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Role of the renderer

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Perhaps this should have been re-named "Implementation of the renderer". So far, in the things that I've programmed, I've had the objects rendering themselves, but it has occured to me that maybe this isn't the best way to do it. I was thinking while watching "House" last week (great show), and I jotted down some code for a renderer where the object registers its vertices to be rendered, and the renderer keeps pointers to these vertices and has that in whatever data structure it needs.
class COGLRenderer
{
public:
	/**
	 * An object to be rendered
	 */
	struct RenderObject{
		char* name;			///< The name of the object
		float* vertex;		///< The vertices of the object (model should be in triangles)
		float* normal;		///< Normals for the vertices
		float* color;		///< Colors for the vertices
		int num_vertex;		///< (num_vertex*3) = sizeof(vertex)
	};

private:
	std::vector<RenderObject> rlist;	///< A list of all the objects to be rendered

public:

	/**
	 * Register an object for rendering
	 * \param r A refernce to a RenderObject object
	 * \return True if the item was added properly, else false
	 */
	bool Register(RenderObject& r)
	{
		// Search for identical name in the rlist
		// If found, return false
		for(int i=0; i < rlist.size(); i++)
			if( strcmp(rlist.name, r.name) == 0 )
				return false;

		// add the object to the list
		rlist.push_back( r );
		return true;
	}

	/**
	 * Render the object connected with a RenderObject
	 * \param r A const refernce to the RenderObject to render.
	 */
	void Render(const RenderObject& r)
	{
		char	flag = 0;
		char	vertex_flag = 0x1,
				normal_flag = 0x10,
				color_flag  = 0x100;

		if( r.vertex )	// if there is an array attatched to the pointer
			flag |= vertex_flag;
		if( r.normal )  // if there is an array attatched to the pointer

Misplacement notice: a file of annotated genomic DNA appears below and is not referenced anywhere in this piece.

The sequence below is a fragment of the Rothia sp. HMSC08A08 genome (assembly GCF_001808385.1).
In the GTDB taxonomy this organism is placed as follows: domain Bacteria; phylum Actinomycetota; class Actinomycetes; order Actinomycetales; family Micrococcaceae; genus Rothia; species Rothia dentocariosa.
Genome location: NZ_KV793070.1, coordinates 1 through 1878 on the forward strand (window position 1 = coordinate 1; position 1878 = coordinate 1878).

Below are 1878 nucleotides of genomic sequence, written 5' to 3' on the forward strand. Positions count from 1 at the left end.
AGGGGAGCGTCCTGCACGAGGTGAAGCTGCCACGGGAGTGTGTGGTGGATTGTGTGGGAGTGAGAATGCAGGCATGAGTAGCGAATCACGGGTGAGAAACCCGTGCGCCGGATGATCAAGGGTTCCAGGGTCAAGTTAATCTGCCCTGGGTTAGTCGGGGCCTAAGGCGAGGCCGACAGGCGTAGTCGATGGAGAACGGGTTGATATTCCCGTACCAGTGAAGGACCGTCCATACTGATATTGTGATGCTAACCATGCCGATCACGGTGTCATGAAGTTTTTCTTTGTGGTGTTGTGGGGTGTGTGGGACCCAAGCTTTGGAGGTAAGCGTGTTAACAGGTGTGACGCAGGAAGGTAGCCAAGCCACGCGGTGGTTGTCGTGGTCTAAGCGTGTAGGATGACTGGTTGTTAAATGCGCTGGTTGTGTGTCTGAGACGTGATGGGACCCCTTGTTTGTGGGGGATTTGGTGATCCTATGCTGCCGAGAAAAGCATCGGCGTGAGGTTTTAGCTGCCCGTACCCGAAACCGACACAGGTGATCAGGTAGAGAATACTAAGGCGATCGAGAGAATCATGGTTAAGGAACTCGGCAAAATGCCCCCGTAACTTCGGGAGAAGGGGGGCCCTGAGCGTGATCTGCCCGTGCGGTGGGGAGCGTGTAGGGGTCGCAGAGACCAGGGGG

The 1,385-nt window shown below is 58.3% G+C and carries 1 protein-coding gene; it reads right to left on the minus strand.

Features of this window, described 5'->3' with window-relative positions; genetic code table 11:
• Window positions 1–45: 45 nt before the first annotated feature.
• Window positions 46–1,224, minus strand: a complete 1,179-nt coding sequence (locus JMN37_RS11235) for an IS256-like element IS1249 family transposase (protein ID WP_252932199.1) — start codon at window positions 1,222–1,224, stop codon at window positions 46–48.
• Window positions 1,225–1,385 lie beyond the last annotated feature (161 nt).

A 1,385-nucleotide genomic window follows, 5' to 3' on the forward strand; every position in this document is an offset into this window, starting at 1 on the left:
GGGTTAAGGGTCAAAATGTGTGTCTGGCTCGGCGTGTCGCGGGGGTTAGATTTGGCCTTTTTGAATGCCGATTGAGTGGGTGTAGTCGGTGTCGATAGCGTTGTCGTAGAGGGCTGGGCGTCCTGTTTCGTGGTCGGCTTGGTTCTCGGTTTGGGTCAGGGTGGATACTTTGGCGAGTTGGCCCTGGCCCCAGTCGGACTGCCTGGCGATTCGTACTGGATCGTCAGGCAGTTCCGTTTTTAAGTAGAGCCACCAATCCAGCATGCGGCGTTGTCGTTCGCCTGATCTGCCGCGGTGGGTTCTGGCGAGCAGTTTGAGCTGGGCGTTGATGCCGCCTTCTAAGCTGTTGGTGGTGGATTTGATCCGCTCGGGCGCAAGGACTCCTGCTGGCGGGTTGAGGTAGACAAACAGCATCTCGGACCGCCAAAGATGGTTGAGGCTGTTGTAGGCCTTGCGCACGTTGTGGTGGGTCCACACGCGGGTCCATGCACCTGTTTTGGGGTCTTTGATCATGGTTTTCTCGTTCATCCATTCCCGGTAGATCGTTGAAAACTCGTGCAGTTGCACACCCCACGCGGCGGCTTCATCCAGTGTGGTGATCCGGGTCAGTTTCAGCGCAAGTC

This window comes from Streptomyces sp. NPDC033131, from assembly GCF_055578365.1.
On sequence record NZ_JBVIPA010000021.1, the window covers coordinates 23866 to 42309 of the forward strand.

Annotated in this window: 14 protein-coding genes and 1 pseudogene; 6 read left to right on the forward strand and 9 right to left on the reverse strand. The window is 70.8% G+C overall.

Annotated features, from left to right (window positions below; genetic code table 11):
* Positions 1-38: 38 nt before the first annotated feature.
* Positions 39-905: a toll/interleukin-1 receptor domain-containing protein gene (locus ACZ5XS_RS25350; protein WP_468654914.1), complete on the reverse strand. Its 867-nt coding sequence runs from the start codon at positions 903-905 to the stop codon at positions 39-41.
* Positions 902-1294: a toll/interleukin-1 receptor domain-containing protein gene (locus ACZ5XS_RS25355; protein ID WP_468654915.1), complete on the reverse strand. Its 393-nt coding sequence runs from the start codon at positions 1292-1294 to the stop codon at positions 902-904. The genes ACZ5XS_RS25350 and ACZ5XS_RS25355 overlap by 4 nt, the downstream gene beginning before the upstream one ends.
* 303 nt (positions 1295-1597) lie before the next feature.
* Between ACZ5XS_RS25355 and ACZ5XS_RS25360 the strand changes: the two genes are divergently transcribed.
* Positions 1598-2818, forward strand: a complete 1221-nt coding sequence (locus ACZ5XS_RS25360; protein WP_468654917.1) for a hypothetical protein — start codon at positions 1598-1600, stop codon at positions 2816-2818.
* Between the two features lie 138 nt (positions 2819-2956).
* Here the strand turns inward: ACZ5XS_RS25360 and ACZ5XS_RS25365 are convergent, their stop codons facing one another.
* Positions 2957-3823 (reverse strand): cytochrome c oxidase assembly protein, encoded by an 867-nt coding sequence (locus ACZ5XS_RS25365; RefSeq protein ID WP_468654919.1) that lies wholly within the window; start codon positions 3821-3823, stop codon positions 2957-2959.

flag |= normal_flag;
		if( r.color )  // if there is an array attatched to the pointer
			flag |= color_flag;

		glBegin(GL_TRIANGLES);
			for(int i=0; i < num_vertex*3 ; i++ ){
				if( flag & color_flag )
					glColor3fPointer( &r.color );
				if( flag & normal_flag )
					glNormalPointer( &r.normal );
				if( flag & vertex_flag )
					glVertex3fPointer( &r.vertex );
			}//for
		glEnd();
	}
};

I was thinking about something along these lines, but perhaps with a pointer to the object inside the RenderObject struct. I'm looking for ideas, critisism, constructive, or a good definition and explanation of the actual implementation of a renderer.

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It looks like you search information on designing a SceneGraph. You should try to google for "scenegraph tutorials". There's a lot of articles describing how to implement such a thing.

Basically, I use a tree, made of abstracts "SceneNode". Each SceneNode can be:
- Material (derivative: RenderState of TextureStage)
- Transformation (derivative: Position, Scalar, Rotation, Camera)
- Mesh (derivative: GUIElement, 3DObject)

I use a structure like this:


+ RootNode
+ Camera
+ WoodTexture (Material)
+ TreePosition1 (Position)
+ Mesh (3DObject)
+ TreePosition2
+ Mesh
+ TreePosition3
+ Mesh